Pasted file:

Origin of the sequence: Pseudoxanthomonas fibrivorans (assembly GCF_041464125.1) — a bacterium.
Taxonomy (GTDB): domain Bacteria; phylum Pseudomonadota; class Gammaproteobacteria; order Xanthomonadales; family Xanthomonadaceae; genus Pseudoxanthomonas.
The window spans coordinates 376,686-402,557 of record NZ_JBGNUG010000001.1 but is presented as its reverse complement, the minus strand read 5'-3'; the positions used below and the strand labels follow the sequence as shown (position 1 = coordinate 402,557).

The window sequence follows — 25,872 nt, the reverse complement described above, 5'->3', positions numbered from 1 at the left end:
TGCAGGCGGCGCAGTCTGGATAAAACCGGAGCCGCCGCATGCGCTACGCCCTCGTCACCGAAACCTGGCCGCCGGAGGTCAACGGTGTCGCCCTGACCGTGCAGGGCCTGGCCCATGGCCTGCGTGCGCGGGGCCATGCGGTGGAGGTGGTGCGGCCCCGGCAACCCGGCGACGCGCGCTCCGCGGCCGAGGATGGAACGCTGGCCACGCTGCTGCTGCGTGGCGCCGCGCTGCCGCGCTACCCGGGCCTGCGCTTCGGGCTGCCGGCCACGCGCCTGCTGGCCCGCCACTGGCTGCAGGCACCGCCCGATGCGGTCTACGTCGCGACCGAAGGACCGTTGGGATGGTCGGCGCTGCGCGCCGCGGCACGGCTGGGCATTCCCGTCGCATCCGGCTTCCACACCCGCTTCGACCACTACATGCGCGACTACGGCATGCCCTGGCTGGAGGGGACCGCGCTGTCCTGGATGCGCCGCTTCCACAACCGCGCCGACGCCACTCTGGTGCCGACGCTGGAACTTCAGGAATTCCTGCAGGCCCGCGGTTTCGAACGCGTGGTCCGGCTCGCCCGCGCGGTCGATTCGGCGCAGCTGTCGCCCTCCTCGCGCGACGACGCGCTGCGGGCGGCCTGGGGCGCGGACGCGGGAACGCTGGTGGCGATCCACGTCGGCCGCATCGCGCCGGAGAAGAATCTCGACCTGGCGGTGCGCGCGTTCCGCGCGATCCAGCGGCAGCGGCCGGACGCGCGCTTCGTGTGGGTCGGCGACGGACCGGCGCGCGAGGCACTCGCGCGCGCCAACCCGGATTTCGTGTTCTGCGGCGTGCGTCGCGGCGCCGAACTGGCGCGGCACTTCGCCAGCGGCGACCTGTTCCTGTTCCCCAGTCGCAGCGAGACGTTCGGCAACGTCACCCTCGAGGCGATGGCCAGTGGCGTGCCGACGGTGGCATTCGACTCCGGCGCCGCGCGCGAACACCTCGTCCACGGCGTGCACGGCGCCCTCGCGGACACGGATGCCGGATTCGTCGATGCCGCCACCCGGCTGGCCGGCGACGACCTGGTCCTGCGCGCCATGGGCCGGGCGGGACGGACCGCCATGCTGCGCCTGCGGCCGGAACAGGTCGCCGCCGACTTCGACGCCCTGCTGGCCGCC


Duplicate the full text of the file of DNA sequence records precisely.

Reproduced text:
Origin of the sequence: Pseudoxanthomonas fibrivorans (assembly GCF_041464125.1) — a bacterium.
Taxonomy (GTDB): domain Bacteria; phylum Pseudomonadota; class Gammaproteobacteria; order Xanthomonadales; family Xanthomonadaceae; genus Pseudoxanthomonas.
The window spans coordinates 376,686-402,557 of record NZ_JBGNUG010000001.1 but is presented as its reverse complement, the minus strand read 5'-3'; the positions used below and the strand labels follow the sequence as shown (position 1 = coordinate 402,557).

The window sequence follows — 25,872 nt, the reverse complement described above, 5'->3', positions numbered from 1 at the left end:
TGCAGGCGGCGCAGTCTGGATAAAACCGGAGCCGCCGCATGCGCTACGCCCTCGTCACCGAAACCTGGCCGCCGGAGGTCAACGGTGTCGCCCTGACCGTGCAGGGCCTGGCCCATGGCCTGCGTGCGCGGGGCCATGCGGTGGAGGTGGTGCGGCCCCGGCAACCCGGCGACGCGCGCTCCGCGGCCGAGGATGGAACGCTGGCCACGCTGCTGCTGCGTGGCGCCGCGCTGCCGCGCTACCCGGGCCTGCGCTTCGGGCTGCCGGCCACGCGCCTGCTGGCCCGCCACTGGCTGCAGGCACCGCCCGATGCGGTCTACGTCGCGACCGAAGGACCGTTGGGATGGTCGGCGCTGCGCGCCGCGGCACGGCTGGGCATTCCCGTCGCATCCGGCTTCCACACCCGCTTCGACCACTACATGCGCGACTACGGCATGCCCTGGCTGGAGGGGACCGCGCTGTCCTGGATGCGCCGCTTCCACAACCGCGCCGACGCCACTCTGGTGCCGACGCTGGAACTTCAGGAATTCCTGCAGGCCCGCGGTTTCGAACGCGTGGTCCGGCTCGCCCGCGCGGTCGATTCGGCGCAGCTGTCGCCCTCCTCGCGCGACGACGCGCTGCGGGCGGCCTGGGGCGCGGACGCGGGAACGCTGGTGGCGATCCACGTCGGCCGCATCGCGCCGGAGAAGAATCTCGACCTGGCGGTGCGCGCGTTCCGCGCGATCCAGCGGCAGCGGCCGGACGCGCGCTTCGTGTGGGTCGGCGACGGACCGGCGCGCGAGGCACTCGCGCGCGCCAACCCGGATTTCGTGTTCTGCGGCGTGCGTCGCGGCGCCGAACTGGCGCGGCACTTCGCCAGCGGCGACCTGTTCCTGTTCCCCAGTCGCAGCGAGACGTTCGGCAACGTCACCCTCGAGGCGATGGCCAGTGGCGTGCCGACGGTGGCATTCGACTCCGGCGCCGCGCGCGAACACCTCGTCCACGGCGTGCACGGCGCCCTCGCGGACACGGATGCCGGATTCGTCGATGCCGCCACCCGGCTGGCCGGCGACGACCTGGTCCTGCGCGCCATGGGCCGGGCGGGACGGACCGCCATGCTGCGCCTGCGGCCGGAACAGGTCGCCGCCGACTTCGACGCCCTGCTGGCCGCC